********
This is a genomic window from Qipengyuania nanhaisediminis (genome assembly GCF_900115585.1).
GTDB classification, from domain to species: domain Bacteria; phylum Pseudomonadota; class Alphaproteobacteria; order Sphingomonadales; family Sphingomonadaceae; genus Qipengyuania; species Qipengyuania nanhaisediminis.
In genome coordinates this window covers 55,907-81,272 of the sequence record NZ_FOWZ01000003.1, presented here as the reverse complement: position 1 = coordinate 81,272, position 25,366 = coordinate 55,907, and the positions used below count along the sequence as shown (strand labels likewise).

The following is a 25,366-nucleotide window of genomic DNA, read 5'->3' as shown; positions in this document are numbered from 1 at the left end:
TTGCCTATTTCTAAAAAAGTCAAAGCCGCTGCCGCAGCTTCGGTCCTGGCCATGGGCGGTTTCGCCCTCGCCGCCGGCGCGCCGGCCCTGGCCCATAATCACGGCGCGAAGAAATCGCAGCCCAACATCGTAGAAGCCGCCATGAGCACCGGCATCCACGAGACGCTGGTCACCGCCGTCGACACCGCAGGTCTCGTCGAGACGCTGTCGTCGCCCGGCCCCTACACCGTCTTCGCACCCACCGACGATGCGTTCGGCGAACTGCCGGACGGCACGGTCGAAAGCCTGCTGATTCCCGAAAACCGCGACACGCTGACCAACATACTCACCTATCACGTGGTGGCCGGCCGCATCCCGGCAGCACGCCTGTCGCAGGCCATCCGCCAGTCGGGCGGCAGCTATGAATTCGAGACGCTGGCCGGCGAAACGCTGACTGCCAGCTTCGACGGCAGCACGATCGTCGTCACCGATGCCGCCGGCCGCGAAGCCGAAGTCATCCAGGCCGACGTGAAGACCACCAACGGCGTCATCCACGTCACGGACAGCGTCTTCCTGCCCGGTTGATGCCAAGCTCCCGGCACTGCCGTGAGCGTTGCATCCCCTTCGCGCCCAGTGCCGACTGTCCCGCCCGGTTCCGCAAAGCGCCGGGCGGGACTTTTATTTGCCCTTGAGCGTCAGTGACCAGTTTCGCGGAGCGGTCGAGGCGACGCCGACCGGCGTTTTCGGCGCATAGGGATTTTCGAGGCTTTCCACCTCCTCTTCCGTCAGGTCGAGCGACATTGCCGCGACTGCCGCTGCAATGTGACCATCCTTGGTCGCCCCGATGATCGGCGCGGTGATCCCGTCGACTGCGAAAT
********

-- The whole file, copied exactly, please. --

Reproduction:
This is a genomic window from Qipengyuania nanhaisediminis (genome assembly GCF_900115585.1).
GTDB classification, from domain to species: domain Bacteria; phylum Pseudomonadota; class Alphaproteobacteria; order Sphingomonadales; family Sphingomonadaceae; genus Qipengyuania; species Qipengyuania nanhaisediminis.
In genome coordinates this window covers 55,907-81,272 of the sequence record NZ_FOWZ01000003.1, presented here as the reverse complement: position 1 = coordinate 81,272, position 25,366 = coordinate 55,907, and the positions used below count along the sequence as shown (strand labels likewise).

The following is a 25,366-nucleotide window of genomic DNA, read 5'->3' as shown; positions in this document are numbered from 1 at the left end:
TTGCCTATTTCTAAAAAAGTCAAAGCCGCTGCCGCAGCTTCGGTCCTGGCCATGGGCGGTTTCGCCCTCGCCGCCGGCGCGCCGGCCCTGGCCCATAATCACGGCGCGAAGAAATCGCAGCCCAACATCGTAGAAGCCGCCATGAGCACCGGCATCCACGAGACGCTGGTCACCGCCGTCGACACCGCAGGTCTCGTCGAGACGCTGTCGTCGCCCGGCCCCTACACCGTCTTCGCACCCACCGACGATGCGTTCGGCGAACTGCCGGACGGCACGGTCGAAAGCCTGCTGATTCCCGAAAACCGCGACACGCTGACCAACATACTCACCTATCACGTGGTGGCCGGCCGCATCCCGGCAGCACGCCTGTCGCAGGCCATCCGCCAGTCGGGCGGCAGCTATGAATTCGAGACGCTGGCCGGCGAAACGCTGACTGCCAGCTTCGACGGCAGCACGATCGTCGTCACCGATGCCGCCGGCCGCGAAGCCGAAGTCATCCAGGCCGACGTGAAGACCACCAACGGCGTCATCCACGTCACGGACAGCGTCTTCCTGCCCGGTTGATGCCAAGCTCCCGGCACTGCCGTGAGCGTTGCATCCCCTTCGCGCCCAGTGCCGACTGTCCCGCCCGGTTCCGCAAAGCGCCGGGCGGGACTTTTATTTGCCCTTGAGCGTCAGTGACCAGTTTCGCGGAGCGGTCGAGGCGACGCCGACCGGCGTTTTCGGCGCATAGGGATTTTCGAGGCTTTCCACCTCCTCTTCCGTCAGGTCGAGCGACATTGCCGCGACTGCCGCTGCAATGTGACCATCCTTGGTCGCCCCGATGATCGGCGCGGTGATCCCGTCGACTGCGAAAT